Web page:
If I Had a Million Dollars

Before I fall asleep, my mind wanders.  Everything that's floated through my brain at some point during the day does a repeat; just in case I forget something.

Like forgetting how flat my pillow is until my head hits it. If I had a million dollars; my first purchase would be a really nice pillow and then every month I could replace that pillow and it would be perpetually fluffy and I wouldn't feel my mattress through it.
The pillow would feel like clouds and sleep would actually provide rest.
Buy what you want with a million dollars; I want sleep.


One word

Today it swims through my mind, how to make it real and not just a word.


My Dad's the Strongest Dad

This isn't a very funny post....it's heavy; and not in an extra 5lb ankle weight kind. It's more like a tank of emotion and sentiment.
Every little girl believes her dad is the strongest man in the world. When I was in like the second grade we had this presentation we put on for our parents. The presentations was full of pictures (I held that sign for the tongue) and lots of songs. One song was dedicated to our dads. I remember singing so loud that the song sounded more like a war cry, meant to challenge any of my classmates.  "My dad's the strongest dad!"
And I believed it with all my heart.
You know those childhood fights you have with your friends where you start out with "I'll beat you up if you don't come over" and the fight escalates to "my brother can beat up your brother". I knew my secret weapon, "My dad's bigger than yours and stronger and he can beat up your dad. Neener Neener Neener." (Or something like that) and usually the fight ended because my friends had seen my dad.
Now my dad stands tall at 6' 4"; and he is bigger than a lot of dads.  I'd never seen him yell or fight anyone, but I knew he would do it for me and he would win.  He was strong enough to shovel the whole walk without complaining and nail hundreds of boards together for my mom.  I knew that he could lift me up with one hand and when those horrible monsters came calling, he would be there to fight them off.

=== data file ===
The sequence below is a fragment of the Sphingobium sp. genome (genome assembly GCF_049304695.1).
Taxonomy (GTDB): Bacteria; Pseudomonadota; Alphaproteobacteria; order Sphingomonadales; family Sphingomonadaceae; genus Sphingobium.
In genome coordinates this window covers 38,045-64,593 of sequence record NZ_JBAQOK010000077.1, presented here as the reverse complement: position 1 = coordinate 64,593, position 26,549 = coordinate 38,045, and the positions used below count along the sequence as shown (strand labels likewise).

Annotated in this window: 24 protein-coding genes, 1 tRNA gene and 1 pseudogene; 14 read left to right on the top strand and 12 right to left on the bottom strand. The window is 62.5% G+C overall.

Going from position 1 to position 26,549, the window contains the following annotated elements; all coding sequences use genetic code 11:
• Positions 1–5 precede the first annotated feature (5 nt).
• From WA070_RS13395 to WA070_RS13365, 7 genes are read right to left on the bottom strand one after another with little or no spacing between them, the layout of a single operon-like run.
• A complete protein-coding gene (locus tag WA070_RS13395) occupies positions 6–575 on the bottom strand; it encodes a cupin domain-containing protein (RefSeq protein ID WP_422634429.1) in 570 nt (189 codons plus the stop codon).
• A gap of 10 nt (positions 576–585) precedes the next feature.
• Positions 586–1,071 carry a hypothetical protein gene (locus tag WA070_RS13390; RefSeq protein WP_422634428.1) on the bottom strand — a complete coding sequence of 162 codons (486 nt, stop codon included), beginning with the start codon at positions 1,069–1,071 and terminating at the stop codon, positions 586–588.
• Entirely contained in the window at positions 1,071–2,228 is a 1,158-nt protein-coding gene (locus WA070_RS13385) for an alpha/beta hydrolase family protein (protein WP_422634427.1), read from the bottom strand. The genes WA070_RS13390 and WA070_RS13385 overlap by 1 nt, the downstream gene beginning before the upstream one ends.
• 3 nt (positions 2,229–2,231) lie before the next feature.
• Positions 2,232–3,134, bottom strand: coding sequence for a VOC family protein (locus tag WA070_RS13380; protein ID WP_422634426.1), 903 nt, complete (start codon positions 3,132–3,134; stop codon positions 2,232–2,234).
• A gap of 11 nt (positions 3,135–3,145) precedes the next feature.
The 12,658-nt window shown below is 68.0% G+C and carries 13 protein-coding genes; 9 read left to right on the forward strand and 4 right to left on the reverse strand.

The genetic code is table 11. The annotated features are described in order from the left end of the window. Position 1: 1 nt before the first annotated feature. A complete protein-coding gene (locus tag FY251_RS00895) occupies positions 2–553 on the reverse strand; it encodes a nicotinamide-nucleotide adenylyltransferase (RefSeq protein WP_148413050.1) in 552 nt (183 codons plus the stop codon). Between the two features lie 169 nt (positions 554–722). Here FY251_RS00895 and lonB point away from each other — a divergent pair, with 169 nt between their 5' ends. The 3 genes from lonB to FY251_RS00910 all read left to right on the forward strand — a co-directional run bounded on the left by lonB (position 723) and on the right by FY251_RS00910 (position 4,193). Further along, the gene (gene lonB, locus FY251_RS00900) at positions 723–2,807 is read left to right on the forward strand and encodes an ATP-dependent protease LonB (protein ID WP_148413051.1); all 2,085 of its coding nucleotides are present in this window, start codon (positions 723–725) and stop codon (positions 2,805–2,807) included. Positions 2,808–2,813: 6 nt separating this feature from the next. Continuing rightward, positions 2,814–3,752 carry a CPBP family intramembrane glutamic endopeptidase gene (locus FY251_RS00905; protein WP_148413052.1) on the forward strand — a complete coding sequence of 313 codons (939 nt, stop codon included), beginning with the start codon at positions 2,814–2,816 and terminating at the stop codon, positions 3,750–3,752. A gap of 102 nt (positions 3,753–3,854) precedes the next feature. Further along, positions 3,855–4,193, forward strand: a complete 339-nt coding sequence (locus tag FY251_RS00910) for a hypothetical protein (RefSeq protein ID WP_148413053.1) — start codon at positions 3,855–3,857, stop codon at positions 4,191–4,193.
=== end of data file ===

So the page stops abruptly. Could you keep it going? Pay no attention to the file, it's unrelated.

I could tell hundreds of stories about my dad and I admit circumstances bring these to mind. I'm sorry if things get a little sentimental.
My dad has terminal esophageal cancer. Right now he's sedated in a sheet protected plastic hospital bed: more than sixteen drug machines ticking behind his head, countless tubes threaded into his throat and arm, and his hands tied to his bed like a mental patient (to discourage him from pulling out all of the "accessories").
I first time I walked into the painfully white hospital room at the I.C.U.; the sound of a respirator was banging louder than I wanted to talk.
My sister in law and I leaned in and I talked as loud as I could without screaming, "It's good to see you awake. I know how you like to sleep."  His shadowed eyes focused on me and he nodded earnestly. 
He was responsive and alert, but I can't shake that feeling--that knowledge that I'd been fighting for the last year.
Where is my dad?  It's been years since he was strong enough to even life a shovel with both hands.  The wood shop sits vacant and dusted over with wood shavings like an old ghost town.My dad certainly couldn't pick me up now although with all the weight he's lost, I'm sure I could lift him. Those monsters from childhood have been replaced with new monsters that my family is far too familiar with.  That doubt, those questions and weakness.  Yet, there he is.  My dad? He's the strongest dad.
While others are arguing with their wives about baloney sandwiches or slaughtering weeds from their garden; my dad is and will be fighting for his life every day.



Sometimes you see things a certain way. When something life changing sits before you, precariously balancing on someone else's shoulders.  Those moments when all you can do is wait for the choice that's so casually used in films. The next two days may define your life forever.
It's like that scary moment of standing at the foot of your stairs in the dark basement and the switch isn't working because someone's left it at the half way point down the hall. Your gut is clenching and you don't want to walk in there, but you can't wait until daylight or a flashlight comes around.
It's not daylight, but there are some flashlights out there: like Cameron's contagious giggle that catches faster than a rhyming pop song.